Welsh also suggests that the French want to contain Tuareg nationalism and separatism throughout the region. The region rich in uranium lies in a Tuareg-dominated region straddling the two countries; the nomads travel back and forth indifferent to the colonial border. She points out that when a Tuareg rebellion occurs in either of the states, it tends to spread to the other. The prospect of an independent Tuareg state, especially one under Islamist influence, could threaten the security of France’s uranium supply. (Although would it not make sense that any regime in control of this resource would want to continue to sell it)? One should not pooh-pooh these arguments.

The real reasons will become clearer over time. For the time being the French mission in Mali seems to replicate those of the U.S. in Afghanistan and Iraq, and the joint assault on Libya. The authors of the project seem no more aware of nor concerned about ethnic and sectarian issues than the architects of the earlier aggressions. The targeted parties have not been destroyed but retreated strategically, dispersed and regrouped. “Core” al-Qaeda, which had relocated from Afghanistan to Pakistan, is all but gone. But spin-offs and copy-cat groups have popped up in Iraq, Yemen, Syria, Algeria, Libya, Mali and elsewhere. Some of those driven out of Mali have reportedly escaped to Darfur (western Sudan) through Niger and Chad. Can we expect the French Foreign Legion in Sudan next year?

The U.S. was clueless about the Pashtuns: their Pashtunwali code of hospitality which required their tolerance for Osama bin Laden (hero of the war against the Soviets when he was working with the CIA); their refusal to accept the colonial boundary between Afghanistan and Pakistan (the “Durand Line” of 1893); most of all their long history back to the days of Alexander the Great of resisting foreign domination.  Washington perhaps did not realize that Taliban militants could easily retreat across the border, find sanctuary, inspire the formation of similar local groups, and establish clandestine bases. It probably did not realize that, however intimidated by U.S. warnings that they would be “bombed back to the Stone Age” the Pakistanis could not effectively suppress pro-Taliban sentiment or activities in the Federally Administered Tribal Areas that had never really been under Islamabad’s control and where the army had never been deployed before 2001 (when it entered on U.S. orders).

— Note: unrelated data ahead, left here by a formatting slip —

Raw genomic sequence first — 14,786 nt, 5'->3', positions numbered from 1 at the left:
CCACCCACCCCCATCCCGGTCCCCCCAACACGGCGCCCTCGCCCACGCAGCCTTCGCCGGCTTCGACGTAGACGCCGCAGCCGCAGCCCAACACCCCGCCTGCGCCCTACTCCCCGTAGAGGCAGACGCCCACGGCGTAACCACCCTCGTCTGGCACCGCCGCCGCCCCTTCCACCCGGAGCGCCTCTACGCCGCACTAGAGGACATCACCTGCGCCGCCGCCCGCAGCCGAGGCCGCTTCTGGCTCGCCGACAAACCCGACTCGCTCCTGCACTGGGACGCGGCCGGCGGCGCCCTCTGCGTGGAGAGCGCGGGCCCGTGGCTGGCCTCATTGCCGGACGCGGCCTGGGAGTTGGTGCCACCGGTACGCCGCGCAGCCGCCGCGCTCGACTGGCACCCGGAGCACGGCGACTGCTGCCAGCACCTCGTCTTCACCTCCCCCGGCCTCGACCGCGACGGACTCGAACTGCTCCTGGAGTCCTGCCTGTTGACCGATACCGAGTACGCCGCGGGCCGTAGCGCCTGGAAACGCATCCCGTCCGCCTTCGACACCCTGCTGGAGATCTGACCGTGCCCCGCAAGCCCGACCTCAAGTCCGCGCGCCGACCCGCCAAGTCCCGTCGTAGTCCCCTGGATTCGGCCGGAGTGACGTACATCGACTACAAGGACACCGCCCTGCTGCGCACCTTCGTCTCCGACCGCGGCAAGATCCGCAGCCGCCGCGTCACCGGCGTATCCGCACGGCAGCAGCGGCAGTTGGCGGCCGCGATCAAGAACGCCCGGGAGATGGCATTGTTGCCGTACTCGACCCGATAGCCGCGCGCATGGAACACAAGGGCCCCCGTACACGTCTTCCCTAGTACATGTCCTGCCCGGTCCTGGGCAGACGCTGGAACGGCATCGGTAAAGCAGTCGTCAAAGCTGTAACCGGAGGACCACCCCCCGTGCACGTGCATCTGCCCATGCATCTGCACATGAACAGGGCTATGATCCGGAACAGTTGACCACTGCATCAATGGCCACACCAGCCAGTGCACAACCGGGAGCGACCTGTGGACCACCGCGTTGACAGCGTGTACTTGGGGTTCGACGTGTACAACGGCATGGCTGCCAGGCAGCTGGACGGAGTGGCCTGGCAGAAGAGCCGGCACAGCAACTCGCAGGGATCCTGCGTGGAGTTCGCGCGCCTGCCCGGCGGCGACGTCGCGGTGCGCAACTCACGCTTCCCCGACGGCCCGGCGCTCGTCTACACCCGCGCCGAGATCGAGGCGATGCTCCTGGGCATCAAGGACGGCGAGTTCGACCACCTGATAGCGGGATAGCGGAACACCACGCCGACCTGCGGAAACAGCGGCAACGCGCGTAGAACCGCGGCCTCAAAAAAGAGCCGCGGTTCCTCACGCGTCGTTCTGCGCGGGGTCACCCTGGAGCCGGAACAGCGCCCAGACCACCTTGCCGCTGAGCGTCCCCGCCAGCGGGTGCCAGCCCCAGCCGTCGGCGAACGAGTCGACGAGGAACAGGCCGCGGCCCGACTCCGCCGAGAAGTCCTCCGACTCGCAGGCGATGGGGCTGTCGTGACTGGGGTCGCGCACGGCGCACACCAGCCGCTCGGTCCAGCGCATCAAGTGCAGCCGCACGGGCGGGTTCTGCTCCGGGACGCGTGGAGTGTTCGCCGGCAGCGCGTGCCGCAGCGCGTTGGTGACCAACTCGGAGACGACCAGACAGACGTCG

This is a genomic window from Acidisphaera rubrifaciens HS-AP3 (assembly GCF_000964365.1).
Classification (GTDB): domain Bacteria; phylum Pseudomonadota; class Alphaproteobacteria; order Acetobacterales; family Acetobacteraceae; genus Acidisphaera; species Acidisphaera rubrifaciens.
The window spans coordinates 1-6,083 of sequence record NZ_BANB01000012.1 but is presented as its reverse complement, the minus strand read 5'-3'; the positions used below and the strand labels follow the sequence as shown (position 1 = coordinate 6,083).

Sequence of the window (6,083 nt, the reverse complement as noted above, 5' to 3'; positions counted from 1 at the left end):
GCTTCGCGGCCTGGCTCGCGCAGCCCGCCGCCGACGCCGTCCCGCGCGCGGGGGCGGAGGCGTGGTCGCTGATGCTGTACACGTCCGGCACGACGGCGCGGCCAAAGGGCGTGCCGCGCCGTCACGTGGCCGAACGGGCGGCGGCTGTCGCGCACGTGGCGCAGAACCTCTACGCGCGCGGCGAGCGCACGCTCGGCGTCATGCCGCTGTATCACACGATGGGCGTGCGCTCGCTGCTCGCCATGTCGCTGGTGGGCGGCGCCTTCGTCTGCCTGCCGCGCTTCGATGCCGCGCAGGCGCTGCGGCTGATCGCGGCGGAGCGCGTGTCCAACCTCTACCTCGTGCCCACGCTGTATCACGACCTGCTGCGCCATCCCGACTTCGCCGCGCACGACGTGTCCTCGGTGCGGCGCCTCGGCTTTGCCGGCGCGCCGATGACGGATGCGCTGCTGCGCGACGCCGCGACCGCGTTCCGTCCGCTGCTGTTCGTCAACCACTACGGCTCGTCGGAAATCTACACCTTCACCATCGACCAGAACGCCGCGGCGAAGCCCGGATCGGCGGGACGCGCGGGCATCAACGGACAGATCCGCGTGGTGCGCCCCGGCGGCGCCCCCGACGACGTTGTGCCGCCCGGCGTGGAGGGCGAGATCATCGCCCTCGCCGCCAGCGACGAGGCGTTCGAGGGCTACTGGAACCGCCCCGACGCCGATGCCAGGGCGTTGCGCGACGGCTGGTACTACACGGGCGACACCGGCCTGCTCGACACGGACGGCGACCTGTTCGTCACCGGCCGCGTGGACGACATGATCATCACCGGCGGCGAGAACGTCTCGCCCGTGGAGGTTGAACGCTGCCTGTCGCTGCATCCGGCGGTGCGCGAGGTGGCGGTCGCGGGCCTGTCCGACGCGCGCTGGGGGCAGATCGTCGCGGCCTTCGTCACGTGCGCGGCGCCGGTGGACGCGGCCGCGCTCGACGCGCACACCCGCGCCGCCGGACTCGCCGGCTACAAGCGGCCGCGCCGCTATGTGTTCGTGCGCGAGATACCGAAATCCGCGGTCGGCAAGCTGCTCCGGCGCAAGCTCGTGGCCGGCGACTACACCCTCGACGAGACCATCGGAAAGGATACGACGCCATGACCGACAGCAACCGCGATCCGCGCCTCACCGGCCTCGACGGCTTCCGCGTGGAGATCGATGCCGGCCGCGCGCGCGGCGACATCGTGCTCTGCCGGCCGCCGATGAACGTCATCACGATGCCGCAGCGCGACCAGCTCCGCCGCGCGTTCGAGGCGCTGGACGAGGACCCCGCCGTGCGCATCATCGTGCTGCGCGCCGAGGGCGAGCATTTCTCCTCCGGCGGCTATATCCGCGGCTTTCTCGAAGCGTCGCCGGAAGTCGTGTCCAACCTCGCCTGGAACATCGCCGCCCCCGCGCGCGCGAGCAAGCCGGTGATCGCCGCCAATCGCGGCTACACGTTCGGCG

The U.S. was clueless too about the religious and ethnic differences in Iraq, which thanks to its invasion and occupation is now under Shiite rule, with Sunnis increasingly marginalized and Kurds heading towards succession. The George W. Bush administration perhaps did not realize that by smashing the secular but Sunni-based Baathist Party of Saddam, it opened the floodgates to an Iraqi al-Qaeda franchise, drawing recruits from Yemen, Jordan, Libya and elsewhere. France perhaps did not realize that when it and its partners destroyed the Qaddafi regime—which whatever else it had been, was a vital ally against al-Qaeda—it opened the door for Islamism in Libya and its spread to Mali.

Given this history, it seems the French re-conquest of Mali will produce unpredicted new disasters. As Fawaz Gerges, a Middle East expert at the London School of Economics,  suggests: “Regardless of the intentions of the French leadership today, their military intervention in Mali will be seen through France’s colonial legacy in West and North Africa, a bloody legacy. France is not responsible for producing the jihadis roaming the wadis and deserts, and mountains of North and West Africa, but its military intervention may fuel anti-hegemonic and anti-colonial grievances that power the jihadist caravan. There is a real danger that Western boots on the ground in Muslim societies would produce counterproductive results, as the cases of Afghanistan and Iraq clearly show.”

When David Cameron talks about “years, even decades” of “response” to “global threats,” he is talking about threats that are largely of the western imperialists’ own making.

GARY LEUPP is Professor of History at Tufts University, and holds a secondary appointment in the Department of Religion. He is the author of Servants, Shophands and Laborers in in the Cities of Tokugawa JapanMale Colors: The Construction of Homosexuality in Tokugawa Japan; and Interracial Intimacy in Japan: Western Men and Japanese Women, 1543-1900He is a contributor to Hopeless: Barack Obama and the Politics of Illusion, (AK Press). He can be reached at: gleupp@granite.tufts.edu